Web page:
Home > Maelstrom (World Fallen #2)

Maelstrom (World Fallen #2)
Author: Susanna Strom

 

ONE

 

 

Kenzie


Half an hour outside of Portland, Sahdev flashed the jeep’s headlights, the signal that we needed to pull over. I glanced back over my shoulder. The jeep slowed down and eased onto the side of the freeway. Ripper met my eyes in the Harley’s side mirror, then nodded. He saw the signal, too. No need to tap his thigh to get his attention. He released the throttle and braked, steering the bike onto the freeway shoulder. He cut the engine and put down the kickstand.

Cars whizzed past us, more cars than I’d seen in weeks. Lately, it felt as if Portland were a ghost town, stripped bare of souls by the same virus that had laid waste to the rest of the world. Apparently not. The survivors must have hidden behind locked doors and drawn curtains, but now, with flames consuming the city, anyone with a vehicle had fled the inferno.

Kyle hopped out of the jeep and opened the rear passenger door. Hector bolted from the vehicle, dashed toward a tree, and lifted a leg. Kyle threw his hands in the air and shrugged. When a dog’s gotta go, a dog’s gotta go. Kyle ambled toward the trees and disappeared from sight, probably feeling the same call of nature.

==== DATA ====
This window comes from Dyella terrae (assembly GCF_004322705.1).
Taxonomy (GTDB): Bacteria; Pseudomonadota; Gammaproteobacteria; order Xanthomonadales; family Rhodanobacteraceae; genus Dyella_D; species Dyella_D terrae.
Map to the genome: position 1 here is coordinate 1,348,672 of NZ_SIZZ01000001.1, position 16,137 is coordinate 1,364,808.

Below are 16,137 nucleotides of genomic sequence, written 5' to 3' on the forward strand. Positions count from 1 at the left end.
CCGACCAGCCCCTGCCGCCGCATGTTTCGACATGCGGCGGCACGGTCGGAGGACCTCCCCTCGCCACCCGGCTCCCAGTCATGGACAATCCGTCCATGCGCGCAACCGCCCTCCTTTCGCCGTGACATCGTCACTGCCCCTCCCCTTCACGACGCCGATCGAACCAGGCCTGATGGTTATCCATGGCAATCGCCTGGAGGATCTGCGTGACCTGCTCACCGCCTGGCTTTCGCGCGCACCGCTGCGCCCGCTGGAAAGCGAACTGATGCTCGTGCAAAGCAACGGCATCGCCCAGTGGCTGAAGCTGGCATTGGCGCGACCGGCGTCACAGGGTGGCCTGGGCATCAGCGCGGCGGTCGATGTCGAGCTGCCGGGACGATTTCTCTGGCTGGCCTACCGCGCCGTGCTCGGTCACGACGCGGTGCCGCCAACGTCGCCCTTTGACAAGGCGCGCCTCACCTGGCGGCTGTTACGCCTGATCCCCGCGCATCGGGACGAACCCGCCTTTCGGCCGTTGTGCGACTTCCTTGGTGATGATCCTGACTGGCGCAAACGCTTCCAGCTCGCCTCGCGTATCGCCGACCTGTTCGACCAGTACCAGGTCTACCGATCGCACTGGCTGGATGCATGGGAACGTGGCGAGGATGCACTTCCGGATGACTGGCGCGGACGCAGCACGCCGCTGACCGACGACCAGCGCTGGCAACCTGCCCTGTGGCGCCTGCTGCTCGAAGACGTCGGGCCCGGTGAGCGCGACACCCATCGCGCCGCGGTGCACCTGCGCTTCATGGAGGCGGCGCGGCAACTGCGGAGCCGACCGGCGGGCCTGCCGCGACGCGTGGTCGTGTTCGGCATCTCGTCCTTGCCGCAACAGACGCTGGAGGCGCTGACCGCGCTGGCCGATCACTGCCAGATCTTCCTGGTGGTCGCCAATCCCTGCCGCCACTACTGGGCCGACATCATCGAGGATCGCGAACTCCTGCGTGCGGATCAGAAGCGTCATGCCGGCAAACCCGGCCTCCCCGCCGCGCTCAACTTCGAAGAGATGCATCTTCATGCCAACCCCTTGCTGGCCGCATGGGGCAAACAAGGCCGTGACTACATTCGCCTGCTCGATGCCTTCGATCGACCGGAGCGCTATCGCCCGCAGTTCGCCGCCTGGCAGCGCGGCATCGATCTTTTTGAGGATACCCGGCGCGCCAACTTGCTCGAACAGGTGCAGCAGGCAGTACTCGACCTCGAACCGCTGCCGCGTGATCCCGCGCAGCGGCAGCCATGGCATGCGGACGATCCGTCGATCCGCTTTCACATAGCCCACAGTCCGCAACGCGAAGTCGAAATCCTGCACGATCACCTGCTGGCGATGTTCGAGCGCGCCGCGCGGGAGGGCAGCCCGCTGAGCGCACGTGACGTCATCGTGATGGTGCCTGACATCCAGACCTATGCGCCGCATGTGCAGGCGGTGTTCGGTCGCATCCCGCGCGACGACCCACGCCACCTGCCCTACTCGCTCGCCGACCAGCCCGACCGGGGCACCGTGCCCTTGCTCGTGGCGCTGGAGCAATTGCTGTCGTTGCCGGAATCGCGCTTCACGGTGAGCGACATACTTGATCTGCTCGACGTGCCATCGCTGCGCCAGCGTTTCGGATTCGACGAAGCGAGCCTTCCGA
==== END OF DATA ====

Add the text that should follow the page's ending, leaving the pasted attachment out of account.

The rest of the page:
Balancing on Ripper’s shoulder, I climbed off the bike, then stretched. I wrinkled my nose. Smoke from the fires in Portland discolored the air, bathing the landscape in a stifling gray haze that even the brisk Gorge winds couldn’t dissipate. Blinking against the acrid smoke, I unbuckled my retro-style helmet and tugged it from my head. Within seconds, moisture flooded my stinging eyes.

Ripper swung off the bike, pulled off his helmet, and glanced at me. He frowned. Two long strides brought him to my side. He touched the moisture seeping from the corner of my eye, concern creasing his features. “You all right?”

The simple question undid me, and genuine tears welled in my eyes. Was it really just an hour ago that I thought I’d lost him forever? Not knowing if he was alive or dead would have haunted me for the rest of my life. Yet here he stood, our reunion little short of a miracle. If I blinked, if I looked the other way, would he disappear like a phantom?

“Mac...darlin’, what’s wrong?”

I shook my head, not trusting my voice. So close. We’d come so damned close to losing everything. Since our unlikely reunion, we’d barely had time to talk, to reconnect. A quick kiss, a few words before we’d jumped on his bike and abandoned the burning city. I snaked my arms around Ripper’s waist, burying my face in his chest.